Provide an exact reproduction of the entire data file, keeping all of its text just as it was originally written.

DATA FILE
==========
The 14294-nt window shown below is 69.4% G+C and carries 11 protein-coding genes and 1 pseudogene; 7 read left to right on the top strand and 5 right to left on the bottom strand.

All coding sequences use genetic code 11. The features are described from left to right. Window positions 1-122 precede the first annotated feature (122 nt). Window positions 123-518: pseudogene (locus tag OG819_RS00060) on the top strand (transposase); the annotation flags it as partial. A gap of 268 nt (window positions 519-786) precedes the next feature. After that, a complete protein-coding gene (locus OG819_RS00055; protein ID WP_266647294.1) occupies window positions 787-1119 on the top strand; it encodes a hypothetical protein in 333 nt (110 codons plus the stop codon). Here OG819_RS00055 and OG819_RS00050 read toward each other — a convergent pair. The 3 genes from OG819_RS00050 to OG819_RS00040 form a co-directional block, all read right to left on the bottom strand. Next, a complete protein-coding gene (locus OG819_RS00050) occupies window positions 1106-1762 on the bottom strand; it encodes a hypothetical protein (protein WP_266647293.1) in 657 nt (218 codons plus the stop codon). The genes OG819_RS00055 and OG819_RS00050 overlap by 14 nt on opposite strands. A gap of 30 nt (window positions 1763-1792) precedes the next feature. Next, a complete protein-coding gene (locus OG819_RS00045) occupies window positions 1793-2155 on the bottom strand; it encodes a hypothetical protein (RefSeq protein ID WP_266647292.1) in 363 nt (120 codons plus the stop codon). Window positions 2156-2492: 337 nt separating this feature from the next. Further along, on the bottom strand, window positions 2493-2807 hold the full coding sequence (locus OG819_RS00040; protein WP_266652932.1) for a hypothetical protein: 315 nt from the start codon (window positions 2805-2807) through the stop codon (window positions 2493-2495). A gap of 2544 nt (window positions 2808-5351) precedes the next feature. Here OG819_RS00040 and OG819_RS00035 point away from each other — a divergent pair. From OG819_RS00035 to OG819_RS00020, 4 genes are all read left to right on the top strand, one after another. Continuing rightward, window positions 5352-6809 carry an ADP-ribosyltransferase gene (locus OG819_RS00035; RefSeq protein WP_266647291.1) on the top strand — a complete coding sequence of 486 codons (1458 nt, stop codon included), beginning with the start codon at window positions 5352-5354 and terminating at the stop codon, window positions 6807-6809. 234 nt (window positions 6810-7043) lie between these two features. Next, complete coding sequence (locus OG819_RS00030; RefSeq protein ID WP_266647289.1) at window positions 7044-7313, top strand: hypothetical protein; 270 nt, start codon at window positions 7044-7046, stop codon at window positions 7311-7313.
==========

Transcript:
The 14294-nt window shown below is 69.4% G+C and carries 11 protein-coding genes and 1 pseudogene; 7 read left to right on the top strand and 5 right to left on the bottom strand.

All coding sequences use genetic code 11. The features are described from left to right. Window positions 1-122 precede the first annotated feature (122 nt). Window positions 123-518: pseudogene (locus tag OG819_RS00060) on the top strand (transposase); the annotation flags it as partial. A gap of 268 nt (window positions 519-786) precedes the next feature. After that, a complete protein-coding gene (locus OG819_RS00055; protein ID WP_266647294.1) occupies window positions 787-1119 on the top strand; it encodes a hypothetical protein in 333 nt (110 codons plus the stop codon). Here OG819_RS00055 and OG819_RS00050 read toward each other — a convergent pair. The 3 genes from OG819_RS00050 to OG819_RS00040 form a co-directional block, all read right to left on the bottom strand. Next, a complete protein-coding gene (locus OG819_RS00050) occupies window positions 1106-1762 on the bottom strand; it encodes a hypothetical protein (protein WP_266647293.1) in 657 nt (218 codons plus the stop codon). The genes OG819_RS00055 and OG819_RS00050 overlap by 14 nt on opposite strands. A gap of 30 nt (window positions 1763-1792) precedes the next feature. Next, a complete protein-coding gene (locus OG819_RS00045) occupies window positions 1793-2155 on the bottom strand; it encodes a hypothetical protein (RefSeq protein ID WP_266647292.1) in 363 nt (120 codons plus the stop codon). Window positions 2156-2492: 337 nt separating this feature from the next. Further along, on the bottom strand, window positions 2493-2807 hold the full coding sequence (locus OG819_RS00040; protein WP_266652932.1) for a hypothetical protein: 315 nt from the start codon (window positions 2805-2807) through the stop codon (window positions 2493-2495). A gap of 2544 nt (window positions 2808-5351) precedes the next feature. Here OG819_RS00040 and OG819_RS00035 point away from each other — a divergent pair. From OG819_RS00035 to OG819_RS00020, 4 genes are all read left to right on the top strand, one after another. Continuing rightward, window positions 5352-6809 carry an ADP-ribosyltransferase gene (locus OG819_RS00035; RefSeq protein WP_266647291.1) on the top strand — a complete coding sequence of 486 codons (1458 nt, stop codon included), beginning with the start codon at window positions 5352-5354 and terminating at the stop codon, window positions 6807-6809. 234 nt (window positions 6810-7043) lie between these two features. Next, complete coding sequence (locus OG819_RS00030; RefSeq protein ID WP_266647289.1) at window positions 7044-7313, top strand: hypothetical protein; 270 nt, start codon at window positions 7044-7046, stop codon at window positions 7311-7313.